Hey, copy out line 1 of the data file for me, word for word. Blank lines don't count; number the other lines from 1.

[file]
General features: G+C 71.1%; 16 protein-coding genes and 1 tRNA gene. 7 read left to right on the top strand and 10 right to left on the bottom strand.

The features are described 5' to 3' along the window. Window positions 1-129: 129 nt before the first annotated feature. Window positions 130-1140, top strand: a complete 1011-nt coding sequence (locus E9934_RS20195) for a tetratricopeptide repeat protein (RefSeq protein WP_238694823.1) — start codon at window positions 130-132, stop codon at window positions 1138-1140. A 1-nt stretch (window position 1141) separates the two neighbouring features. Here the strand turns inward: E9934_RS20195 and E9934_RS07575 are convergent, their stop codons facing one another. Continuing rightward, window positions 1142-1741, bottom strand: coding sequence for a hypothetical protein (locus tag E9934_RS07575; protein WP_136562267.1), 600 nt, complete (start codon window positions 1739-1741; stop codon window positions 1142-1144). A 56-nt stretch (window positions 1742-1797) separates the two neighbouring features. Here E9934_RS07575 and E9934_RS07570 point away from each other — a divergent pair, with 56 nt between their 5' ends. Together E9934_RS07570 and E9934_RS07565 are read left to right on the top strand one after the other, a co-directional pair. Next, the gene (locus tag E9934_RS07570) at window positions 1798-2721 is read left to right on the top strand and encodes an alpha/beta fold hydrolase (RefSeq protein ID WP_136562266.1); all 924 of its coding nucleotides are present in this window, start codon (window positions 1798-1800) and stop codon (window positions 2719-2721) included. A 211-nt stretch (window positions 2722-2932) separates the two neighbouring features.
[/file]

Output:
General features: G+C 71.1%; 16 protein-coding genes and 1 tRNA gene. 7 read left to right on the top strand and 10 right to left on the bottom strand.